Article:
Three days ago, on May 27, 2016, President Barack Obama became the first sitting president in over seventy years to visit the city of Hiroshima, Japan. The visit itself was met with criticism by those who feared he might apologize for the actions of war-time necessity by the United States by use of the atomic bomb.
If you have not yet listened to the entirety of the president’s speech, I encourage you to do so.
If you’d prefer to read it, you can find the transcript here.
Know that no apology was made. Know that restoration of peace is a worthy and upright goal. Know that American lives lost are absolutely worth mourning. Mourn them. Remember them. Honor them.
But if you truly believe that all life is sacred, as so many of you who tout this ultra-patriotic “I will not apologize” banner do, then know that the lives of those innocents taken at Hiroshima and Nagasaki at our hands matter just as much as the lives of those taken at Pearl Harbor. Not more so, not less than.
And I am proud of President Obama for doing what no other sitting president since the bombings has been able to do. Imagine the courage it must have taken to stand before natives and survivors in that city and speak for a nation that did them wrong in such a tragic and evil way.
You can say that it was not a mistake, that it was the right thing to do at the time, that it ended the World War and ushered in an era of peace, that it allowed our servicemen to come home to live their lives in freedom with their families. Whatever it is you have to say to feel proud about that “greatest generation” and the values we had as Americans back then.
But I’m here to tell you that perhaps this is the wrong thing to be proud of, and the wrong time to be proud.
Perhaps it was the best call to be made at the time, but that doesn’t mean it was right. Only the lesser of evils as determined by those who were tasked with making that impossible decision. Perhaps it ended the war and left us with peace, but those murdered by the bombs’ blasts or left to “live” in their aftermath knew no such reality.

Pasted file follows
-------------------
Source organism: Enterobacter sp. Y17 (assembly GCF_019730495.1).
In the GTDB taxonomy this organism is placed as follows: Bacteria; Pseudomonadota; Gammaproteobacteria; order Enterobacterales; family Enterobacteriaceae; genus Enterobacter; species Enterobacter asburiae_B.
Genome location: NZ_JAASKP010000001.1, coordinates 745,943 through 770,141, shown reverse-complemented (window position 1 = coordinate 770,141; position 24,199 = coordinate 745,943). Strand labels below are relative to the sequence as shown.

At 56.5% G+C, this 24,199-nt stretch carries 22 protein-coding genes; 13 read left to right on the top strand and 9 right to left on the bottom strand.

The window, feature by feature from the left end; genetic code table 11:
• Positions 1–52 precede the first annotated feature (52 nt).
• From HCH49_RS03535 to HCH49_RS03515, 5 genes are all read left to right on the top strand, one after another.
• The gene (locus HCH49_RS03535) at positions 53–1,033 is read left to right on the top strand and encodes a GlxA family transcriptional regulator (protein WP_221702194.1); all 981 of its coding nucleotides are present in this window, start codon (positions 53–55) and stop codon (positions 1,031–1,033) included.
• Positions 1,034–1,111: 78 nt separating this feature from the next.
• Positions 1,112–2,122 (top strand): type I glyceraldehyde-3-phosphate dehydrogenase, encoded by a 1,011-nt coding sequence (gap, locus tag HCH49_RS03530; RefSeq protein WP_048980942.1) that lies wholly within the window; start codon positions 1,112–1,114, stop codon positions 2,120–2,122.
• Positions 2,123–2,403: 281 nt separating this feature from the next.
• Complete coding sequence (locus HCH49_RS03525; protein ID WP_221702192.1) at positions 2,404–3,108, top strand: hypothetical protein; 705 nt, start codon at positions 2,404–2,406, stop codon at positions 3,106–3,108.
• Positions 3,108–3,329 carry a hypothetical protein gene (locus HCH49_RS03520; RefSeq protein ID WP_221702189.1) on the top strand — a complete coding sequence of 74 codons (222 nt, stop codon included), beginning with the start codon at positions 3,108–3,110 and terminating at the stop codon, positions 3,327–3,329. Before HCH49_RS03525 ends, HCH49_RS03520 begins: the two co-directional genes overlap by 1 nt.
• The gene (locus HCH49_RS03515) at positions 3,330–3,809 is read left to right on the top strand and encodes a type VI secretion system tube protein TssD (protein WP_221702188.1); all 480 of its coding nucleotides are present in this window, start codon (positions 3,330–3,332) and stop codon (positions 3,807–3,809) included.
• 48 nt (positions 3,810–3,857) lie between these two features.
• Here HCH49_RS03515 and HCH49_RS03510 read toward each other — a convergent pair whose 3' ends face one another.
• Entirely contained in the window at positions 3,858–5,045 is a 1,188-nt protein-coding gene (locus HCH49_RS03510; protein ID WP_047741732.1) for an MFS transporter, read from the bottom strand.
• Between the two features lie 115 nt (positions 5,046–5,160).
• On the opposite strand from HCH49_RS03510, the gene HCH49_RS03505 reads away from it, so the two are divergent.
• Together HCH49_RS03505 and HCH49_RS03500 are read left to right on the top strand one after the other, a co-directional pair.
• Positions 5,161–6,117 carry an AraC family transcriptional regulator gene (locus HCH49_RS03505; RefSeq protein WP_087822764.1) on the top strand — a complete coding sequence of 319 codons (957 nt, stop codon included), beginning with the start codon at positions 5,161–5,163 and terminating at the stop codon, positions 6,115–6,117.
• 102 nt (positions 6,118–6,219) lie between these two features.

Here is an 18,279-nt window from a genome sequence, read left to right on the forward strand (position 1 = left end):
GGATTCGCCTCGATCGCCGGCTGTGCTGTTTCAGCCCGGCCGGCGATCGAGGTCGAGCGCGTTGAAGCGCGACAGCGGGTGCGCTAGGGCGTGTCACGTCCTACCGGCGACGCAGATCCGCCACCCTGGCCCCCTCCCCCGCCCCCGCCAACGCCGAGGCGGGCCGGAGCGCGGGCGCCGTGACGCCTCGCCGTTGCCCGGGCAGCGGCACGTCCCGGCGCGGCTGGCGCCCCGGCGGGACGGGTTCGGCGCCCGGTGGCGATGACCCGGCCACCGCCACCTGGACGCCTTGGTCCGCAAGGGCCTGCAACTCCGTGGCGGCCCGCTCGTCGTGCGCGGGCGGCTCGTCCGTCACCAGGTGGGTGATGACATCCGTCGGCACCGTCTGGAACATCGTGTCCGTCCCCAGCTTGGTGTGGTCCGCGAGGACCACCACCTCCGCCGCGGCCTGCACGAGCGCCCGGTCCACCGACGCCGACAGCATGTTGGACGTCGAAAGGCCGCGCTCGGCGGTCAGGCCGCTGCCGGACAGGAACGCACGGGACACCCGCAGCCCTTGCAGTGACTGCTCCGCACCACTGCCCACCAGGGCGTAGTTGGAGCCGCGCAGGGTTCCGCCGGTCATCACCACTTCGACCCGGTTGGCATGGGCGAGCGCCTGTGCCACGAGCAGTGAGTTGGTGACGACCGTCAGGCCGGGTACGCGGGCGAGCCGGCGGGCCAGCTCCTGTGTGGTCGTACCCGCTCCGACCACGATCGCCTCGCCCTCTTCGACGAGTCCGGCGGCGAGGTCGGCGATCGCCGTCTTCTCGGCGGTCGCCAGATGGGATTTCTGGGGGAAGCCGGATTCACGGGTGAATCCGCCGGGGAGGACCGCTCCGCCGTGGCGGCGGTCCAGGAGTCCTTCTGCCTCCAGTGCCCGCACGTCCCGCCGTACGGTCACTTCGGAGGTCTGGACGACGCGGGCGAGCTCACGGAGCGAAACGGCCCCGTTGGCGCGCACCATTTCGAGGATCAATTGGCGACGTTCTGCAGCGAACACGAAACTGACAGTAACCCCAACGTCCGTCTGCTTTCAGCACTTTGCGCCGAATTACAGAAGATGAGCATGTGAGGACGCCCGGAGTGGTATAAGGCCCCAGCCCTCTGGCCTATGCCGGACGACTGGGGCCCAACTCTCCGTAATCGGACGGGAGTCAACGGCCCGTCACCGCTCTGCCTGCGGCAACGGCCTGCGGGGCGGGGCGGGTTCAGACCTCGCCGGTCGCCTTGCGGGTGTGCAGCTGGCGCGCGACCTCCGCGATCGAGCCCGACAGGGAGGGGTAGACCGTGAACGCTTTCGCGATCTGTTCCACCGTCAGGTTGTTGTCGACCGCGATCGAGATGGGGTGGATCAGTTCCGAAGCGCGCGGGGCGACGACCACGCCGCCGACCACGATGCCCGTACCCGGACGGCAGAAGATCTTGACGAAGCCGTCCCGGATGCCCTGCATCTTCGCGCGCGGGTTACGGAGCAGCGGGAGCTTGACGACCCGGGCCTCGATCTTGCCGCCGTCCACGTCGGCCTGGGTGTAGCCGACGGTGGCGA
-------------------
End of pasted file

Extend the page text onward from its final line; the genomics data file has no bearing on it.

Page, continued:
I am reminded of a reader’s opinion that I read in a local newspaper years ago when news came of Osama bin Laden‘s death. Here is that piece as published in the Belleville News-Democrat in May 2011:
The wrong time to celebrate
Osama bin Laden was a villain. He deserved to be brought to justice. However, when we react to his death in the same way his supporters react to American deaths, dancing in the streets and waiving flags, we have already lost the battle.
One 9/11 first responder spoke on TV with tears in his eyes. He knew bin Laden’s death would not bring back those killed on 9/11. This is the proper reaction to death.
Those of us who consider ourselves Christ followers would do well to remember the words of God in the book of Ezekiel: “As surely as I live, declares the sovereign Lord, I take no pleasure in the death of the wicked, but rather that they turn from their ways and live.”
I pray for the families of 9/11 victims and victims of hate and vengeance throughout the world.
That is what I want to remember this Memorial Day; that America’s decision to use atomic weaponry and slaughter hundreds of thousands of people, while perhaps it needed to be done, it is nothing to boast about. It is nothing to raise our American flags and sing praises about. It is nothing to scorn our president for trying to commemorate the lives lost there.
Maybe this Memorial Day, we remember not only the ones we lost, but the ones they lost, too.
And maybe this Memorial Day, we honor the lives of the heroes who have given us our freedom by recognizing that all of the lives lost in the war were lost to our benefit. Not just American lives. Our freedom is ours because of lives lost and blood shed on every side. And those men, women, and children who lost theirs in another land so that we might be able to call ourselves free should not be forgotten.